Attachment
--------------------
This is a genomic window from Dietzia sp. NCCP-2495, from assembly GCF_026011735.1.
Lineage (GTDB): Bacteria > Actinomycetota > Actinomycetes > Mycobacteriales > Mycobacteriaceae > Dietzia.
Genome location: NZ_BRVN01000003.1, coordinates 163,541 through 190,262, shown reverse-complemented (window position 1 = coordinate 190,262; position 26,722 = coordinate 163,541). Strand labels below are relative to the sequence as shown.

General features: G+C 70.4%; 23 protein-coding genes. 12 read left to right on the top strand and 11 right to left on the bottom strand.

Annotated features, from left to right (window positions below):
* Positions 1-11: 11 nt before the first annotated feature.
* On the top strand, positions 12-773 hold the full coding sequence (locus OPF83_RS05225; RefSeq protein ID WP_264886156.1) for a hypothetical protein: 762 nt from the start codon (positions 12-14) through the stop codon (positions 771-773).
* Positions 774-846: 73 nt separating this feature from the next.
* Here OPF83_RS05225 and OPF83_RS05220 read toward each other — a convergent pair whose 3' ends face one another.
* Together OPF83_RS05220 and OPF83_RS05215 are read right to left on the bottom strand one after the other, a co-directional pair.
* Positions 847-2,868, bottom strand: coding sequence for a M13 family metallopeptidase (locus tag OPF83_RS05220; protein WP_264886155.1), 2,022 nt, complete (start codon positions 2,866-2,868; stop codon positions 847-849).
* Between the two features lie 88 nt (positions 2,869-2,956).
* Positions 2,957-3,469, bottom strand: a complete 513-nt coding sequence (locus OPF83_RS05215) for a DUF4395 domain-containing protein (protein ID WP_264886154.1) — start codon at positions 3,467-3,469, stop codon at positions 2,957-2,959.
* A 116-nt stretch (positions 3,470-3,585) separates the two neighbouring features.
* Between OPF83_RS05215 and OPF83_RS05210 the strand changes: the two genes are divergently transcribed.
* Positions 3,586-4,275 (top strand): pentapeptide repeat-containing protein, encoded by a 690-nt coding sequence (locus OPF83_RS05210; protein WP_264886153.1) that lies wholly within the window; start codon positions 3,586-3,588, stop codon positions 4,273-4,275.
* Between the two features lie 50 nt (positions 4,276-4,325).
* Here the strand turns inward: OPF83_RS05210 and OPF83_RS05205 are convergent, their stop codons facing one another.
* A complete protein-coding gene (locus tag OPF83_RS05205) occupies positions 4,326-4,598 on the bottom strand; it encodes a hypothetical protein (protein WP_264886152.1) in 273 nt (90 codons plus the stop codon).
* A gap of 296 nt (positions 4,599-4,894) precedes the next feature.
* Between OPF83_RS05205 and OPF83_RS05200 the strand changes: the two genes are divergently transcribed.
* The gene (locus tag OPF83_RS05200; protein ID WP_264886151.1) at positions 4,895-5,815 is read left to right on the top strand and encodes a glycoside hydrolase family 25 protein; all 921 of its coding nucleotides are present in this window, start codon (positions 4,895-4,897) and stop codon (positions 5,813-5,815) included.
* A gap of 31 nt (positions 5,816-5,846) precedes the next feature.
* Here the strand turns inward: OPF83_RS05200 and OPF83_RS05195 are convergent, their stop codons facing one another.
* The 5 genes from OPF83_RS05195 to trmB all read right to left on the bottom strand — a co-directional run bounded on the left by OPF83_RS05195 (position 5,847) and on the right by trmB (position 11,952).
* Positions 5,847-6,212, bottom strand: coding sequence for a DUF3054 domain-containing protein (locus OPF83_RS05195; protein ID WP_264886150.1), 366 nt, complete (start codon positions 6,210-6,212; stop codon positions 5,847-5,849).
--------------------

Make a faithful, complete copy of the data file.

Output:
This is a genomic window from Dietzia sp. NCCP-2495, from assembly GCF_026011735.1.
Lineage (GTDB): Bacteria > Actinomycetota > Actinomycetes > Mycobacteriales > Mycobacteriaceae > Dietzia.
Genome location: NZ_BRVN01000003.1, coordinates 163,541 through 190,262, shown reverse-complemented (window position 1 = coordinate 190,262; position 26,722 = coordinate 163,541). Strand labels below are relative to the sequence as shown.

General features: G+C 70.4%; 23 protein-coding genes. 12 read left to right on the top strand and 11 right to left on the bottom strand.

Annotated features, from left to right (window positions below):
* Positions 1-11: 11 nt before the first annotated feature.
* On the top strand, positions 12-773 hold the full coding sequence (locus OPF83_RS05225; RefSeq protein ID WP_264886156.1) for a hypothetical protein: 762 nt from the start codon (positions 12-14) through the stop codon (positions 771-773).
* Positions 774-846: 73 nt separating this feature from the next.
* Here OPF83_RS05225 and OPF83_RS05220 read toward each other — a convergent pair whose 3' ends face one another.
* Together OPF83_RS05220 and OPF83_RS05215 are read right to left on the bottom strand one after the other, a co-directional pair.
* Positions 847-2,868, bottom strand: coding sequence for a M13 family metallopeptidase (locus tag OPF83_RS05220; protein WP_264886155.1), 2,022 nt, complete (start codon positions 2,866-2,868; stop codon positions 847-849).
* Between the two features lie 88 nt (positions 2,869-2,956).
* Positions 2,957-3,469, bottom strand: a complete 513-nt coding sequence (locus OPF83_RS05215) for a DUF4395 domain-containing protein (protein ID WP_264886154.1) — start codon at positions 3,467-3,469, stop codon at positions 2,957-2,959.
* A 116-nt stretch (positions 3,470-3,585) separates the two neighbouring features.
* Between OPF83_RS05215 and OPF83_RS05210 the strand changes: the two genes are divergently transcribed.
* Positions 3,586-4,275 (top strand): pentapeptide repeat-containing protein, encoded by a 690-nt coding sequence (locus OPF83_RS05210; protein WP_264886153.1) that lies wholly within the window; start codon positions 3,586-3,588, stop codon positions 4,273-4,275.
* Between the two features lie 50 nt (positions 4,276-4,325).
* Here the strand turns inward: OPF83_RS05210 and OPF83_RS05205 are convergent, their stop codons facing one another.
* A complete protein-coding gene (locus tag OPF83_RS05205) occupies positions 4,326-4,598 on the bottom strand; it encodes a hypothetical protein (protein WP_264886152.1) in 273 nt (90 codons plus the stop codon).
* A gap of 296 nt (positions 4,599-4,894) precedes the next feature.
* Between OPF83_RS05205 and OPF83_RS05200 the strand changes: the two genes are divergently transcribed.
* The gene (locus tag OPF83_RS05200; protein ID WP_264886151.1) at positions 4,895-5,815 is read left to right on the top strand and encodes a glycoside hydrolase family 25 protein; all 921 of its coding nucleotides are present in this window, start codon (positions 4,895-4,897) and stop codon (positions 5,813-5,815) included.
* A gap of 31 nt (positions 5,816-5,846) precedes the next feature.
* Here the strand turns inward: OPF83_RS05200 and OPF83_RS05195 are convergent, their stop codons facing one another.
* The 5 genes from OPF83_RS05195 to trmB all read right to left on the bottom strand — a co-directional run bounded on the left by OPF83_RS05195 (position 5,847) and on the right by trmB (position 11,952).
* Positions 5,847-6,212, bottom strand: coding sequence for a DUF3054 domain-containing protein (locus OPF83_RS05195; protein ID WP_264886150.1), 366 nt, complete (start codon positions 6,210-6,212; stop codon positions 5,847-5,849).